To do this, you need the feat Seize The Moment, which requires Improved Critical, which requires a BAB of +8, as well as Combat Reflexes. Pack Flanking on the other hand requires Combat Expertise.

So, reliably generating AoO via crits will only be possible at level 12 for a Hunter.

Here's a set up:

1st Combat Expertise
2nd Outflank
3rd Pack Flanking, Precise Strike
5th Power Attack
6th Shake It Off
7th Spirit's Gift
9th Paired Opportunist, Combat Reflexes
11th Improved Critical
12th Seize The Moment

For the AC:
1st Iron Will
2nd Weapon Focus: Claws
5th Weapon Focus: Bite
8th Power Attack
10th Combat Reflexes

At 13th and 16th add Improved Critical for claws and then bite.

This way, by level 3, you'll always count as flanking when threatening the same target, triggering +4 to hit, +1d6 damage. That to hit bonus will allow you to use Power Attack effectively despite your 3/4 BAB, so that's next. Shake It Off translates into a +2 to saves for you and your companion. Spirit's Gift is probably the best feat to strengthen a companion.
By level 9 you get mildly useful stuff, but you need it to make full use of Seize The Moment at 12th.

Don't dip. Instead, get a mutagen and focus on polymorph extracts to get extra attacks. Together with studied combat, that will provide an OK offensive basis.

Using a mutagen, alter self and studied combat, you'll end up with
three attacks at +9 doing 1d4+6 damage. Not a lot, but certainly a contribution.

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Three words: Spirit Guide Oracle

The ability to switch to a new set of spirit spells as spells known is very powerful. Furthermore, there are rarely more than 2-3 revelations that are actually worth picking in a mystery.

But ultimately, it comes down to whether you prefer spontaneous or prepared casting. I for one vastly prefer spontaneous casting since I hate having had the right option but not having picked it in the morning. And to be honest, when I play prepared casters, I almost always have a standard set of prepared spells anyway.

RumpinRufus wrote:
BigDTBone wrote:
I'm totally good with DPSA (damage per standard action) and DPR in the same line.
This is an even better idea than what I was thinking. I was thinking just the sum (DPSA+DPR), but just showing both numbers is the best of both worlds.

Yes. As has been stated, since ease of access to full attacks varies over builds (and scenarios, but that is neither here nor there), it's pretty hard to come up with a composite value that is still representative of something.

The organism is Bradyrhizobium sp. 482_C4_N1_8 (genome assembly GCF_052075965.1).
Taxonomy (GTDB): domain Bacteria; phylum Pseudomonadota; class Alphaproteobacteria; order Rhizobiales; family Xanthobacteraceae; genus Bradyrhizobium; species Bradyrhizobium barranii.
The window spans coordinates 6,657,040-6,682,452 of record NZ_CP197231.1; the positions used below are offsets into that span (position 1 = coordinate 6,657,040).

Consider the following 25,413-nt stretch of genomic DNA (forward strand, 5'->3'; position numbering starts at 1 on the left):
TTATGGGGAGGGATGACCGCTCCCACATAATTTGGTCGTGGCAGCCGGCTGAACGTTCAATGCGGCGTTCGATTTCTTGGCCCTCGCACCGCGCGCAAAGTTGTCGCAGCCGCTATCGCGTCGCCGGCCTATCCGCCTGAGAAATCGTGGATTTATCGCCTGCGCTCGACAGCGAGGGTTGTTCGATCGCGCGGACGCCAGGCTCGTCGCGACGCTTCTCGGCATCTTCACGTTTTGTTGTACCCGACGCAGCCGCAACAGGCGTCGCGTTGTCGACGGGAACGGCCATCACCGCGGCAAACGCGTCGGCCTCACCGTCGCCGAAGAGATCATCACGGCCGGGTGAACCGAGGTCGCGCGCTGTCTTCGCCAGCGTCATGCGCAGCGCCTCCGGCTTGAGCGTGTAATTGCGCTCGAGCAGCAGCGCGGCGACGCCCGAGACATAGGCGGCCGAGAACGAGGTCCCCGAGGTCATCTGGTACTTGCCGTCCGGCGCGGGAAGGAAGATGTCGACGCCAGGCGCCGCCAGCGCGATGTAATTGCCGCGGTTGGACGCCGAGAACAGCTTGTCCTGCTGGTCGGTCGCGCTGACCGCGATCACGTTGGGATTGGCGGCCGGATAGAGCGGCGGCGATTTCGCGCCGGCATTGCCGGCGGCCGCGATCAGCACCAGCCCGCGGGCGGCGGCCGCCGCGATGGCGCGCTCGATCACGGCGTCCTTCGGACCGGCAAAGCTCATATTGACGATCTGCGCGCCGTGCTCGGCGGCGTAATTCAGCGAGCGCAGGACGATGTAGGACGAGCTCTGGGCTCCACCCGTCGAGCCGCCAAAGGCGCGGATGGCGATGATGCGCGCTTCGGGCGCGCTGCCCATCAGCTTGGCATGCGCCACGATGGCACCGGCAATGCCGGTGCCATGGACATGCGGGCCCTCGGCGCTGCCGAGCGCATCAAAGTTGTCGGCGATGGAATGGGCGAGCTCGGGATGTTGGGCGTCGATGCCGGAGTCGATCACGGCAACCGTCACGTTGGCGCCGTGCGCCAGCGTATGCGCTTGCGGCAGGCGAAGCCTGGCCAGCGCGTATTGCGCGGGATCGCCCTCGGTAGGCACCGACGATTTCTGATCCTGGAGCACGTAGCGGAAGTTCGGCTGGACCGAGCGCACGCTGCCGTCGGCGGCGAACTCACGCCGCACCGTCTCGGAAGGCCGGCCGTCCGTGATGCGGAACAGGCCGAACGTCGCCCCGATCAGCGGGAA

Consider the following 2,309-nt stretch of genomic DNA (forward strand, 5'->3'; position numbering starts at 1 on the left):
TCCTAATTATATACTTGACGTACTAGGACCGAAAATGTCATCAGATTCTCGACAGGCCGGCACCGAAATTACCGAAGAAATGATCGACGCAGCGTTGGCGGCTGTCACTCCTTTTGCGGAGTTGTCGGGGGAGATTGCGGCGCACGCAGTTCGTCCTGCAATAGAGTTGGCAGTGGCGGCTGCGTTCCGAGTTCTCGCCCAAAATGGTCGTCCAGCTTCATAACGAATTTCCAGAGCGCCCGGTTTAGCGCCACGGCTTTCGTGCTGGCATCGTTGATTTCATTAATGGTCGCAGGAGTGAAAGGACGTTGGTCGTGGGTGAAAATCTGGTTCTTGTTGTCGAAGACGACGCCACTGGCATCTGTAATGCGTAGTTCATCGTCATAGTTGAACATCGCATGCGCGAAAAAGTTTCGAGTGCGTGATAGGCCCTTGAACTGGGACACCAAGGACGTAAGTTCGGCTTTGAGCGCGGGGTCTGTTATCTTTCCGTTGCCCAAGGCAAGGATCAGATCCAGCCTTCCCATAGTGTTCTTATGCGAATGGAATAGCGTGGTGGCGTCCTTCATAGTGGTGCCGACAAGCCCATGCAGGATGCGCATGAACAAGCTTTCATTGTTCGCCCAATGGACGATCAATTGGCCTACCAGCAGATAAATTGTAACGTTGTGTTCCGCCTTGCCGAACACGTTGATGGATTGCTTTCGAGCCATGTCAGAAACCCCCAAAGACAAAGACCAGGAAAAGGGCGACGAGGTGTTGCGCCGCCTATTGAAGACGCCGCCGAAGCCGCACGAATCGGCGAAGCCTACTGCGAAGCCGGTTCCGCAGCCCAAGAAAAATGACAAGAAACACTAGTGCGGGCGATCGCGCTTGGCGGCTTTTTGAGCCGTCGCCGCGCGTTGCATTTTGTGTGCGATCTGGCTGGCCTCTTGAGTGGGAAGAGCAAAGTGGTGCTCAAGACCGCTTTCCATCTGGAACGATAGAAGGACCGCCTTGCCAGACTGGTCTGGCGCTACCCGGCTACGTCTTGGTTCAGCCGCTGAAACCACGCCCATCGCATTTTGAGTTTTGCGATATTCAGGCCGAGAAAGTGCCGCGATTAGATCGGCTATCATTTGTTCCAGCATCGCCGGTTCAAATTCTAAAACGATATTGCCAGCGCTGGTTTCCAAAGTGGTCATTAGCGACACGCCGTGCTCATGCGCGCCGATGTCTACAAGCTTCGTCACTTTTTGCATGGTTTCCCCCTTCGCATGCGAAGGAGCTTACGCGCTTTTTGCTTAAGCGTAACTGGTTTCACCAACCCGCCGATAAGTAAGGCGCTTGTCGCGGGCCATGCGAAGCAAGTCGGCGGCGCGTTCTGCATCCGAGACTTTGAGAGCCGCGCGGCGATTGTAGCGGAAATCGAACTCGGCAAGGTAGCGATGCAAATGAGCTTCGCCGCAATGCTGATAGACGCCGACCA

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BigDTBone wrote:
"RumpinRufus" "1 standard attack + 1 full attack" instead of just one full attack (except in the case of archers.) [/QUOTE wrote:

It doesn't so that because you break the simplicity of the tool. You can see that even with your simple change you already need a qualifying statement. What about thrown weapon specialist? Should they get two full rounds? Will their numbers look artifically high compared to a melee combatant when in actuality they will pale in comparison? What about vital strike builds? Do they get to chose regular or vital attack? Are you actually giving a full round and a standard action? Or in the case of the archers 2 full round actions? Could I instead use that standard action to cast a self buff that wouldn't be allowed in regular DPR? What about stealth characters? Shouldn't the sneaky guy get 2 full rounds also because he can sneak up on the other guy before combat?

One might include both Damage Per Attack and Damage Per Round if one is interested in the difference. DPA would represent the effect of Vital Strike et al better than DPR. Any measure is valid if it gives you deeper information about the character (and thus the game).

BigDTBone wrote:

The only value DPR places on accuracy is as its function of likeliness to hit on a given attack. You know THE EXACT SAME VALUE IT HAS WHEN YOU ROLL A D20 AT THE TABLE.

This is wrong.

At the table, one rolls many times, each combat is usually a sequence of attack rolls. DPR considers accuracy (and damage) only insofar as it concerns a single isolated, idealized roll.
Probability theory works differently for different questions and for (perfectly interesting) questions like "how probable is it that I never hit at all during a combat" DPR will tell you nothing. Yet, if it seems to me that that counts towards the value of accuracy at the table, if anything does.

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Maybe this is a way to put it that everyone will understand:

Accuracy has effects that are not captured by commonly used DPR calculations. This is precisely what I mean when I say that DPR undervalues accuracy.

This does not make those calculations useless, nor should it motivate a crusade against DPR. It also does not mean that DPR fails to consider accuracy.

Nor should anyone draw the conclusion that power attack is a bad feat or that it's never a good idea to push damage. In fact, I intended no hands on advice at all, but to point out some mathematical facts about the combat rule mechanism. My goal is understanding, rather than application. That is not to say that no practical application can be made, just that I am not terribly interested in those practical applications.

Consider a plot not as in a move: a sequence of scenes.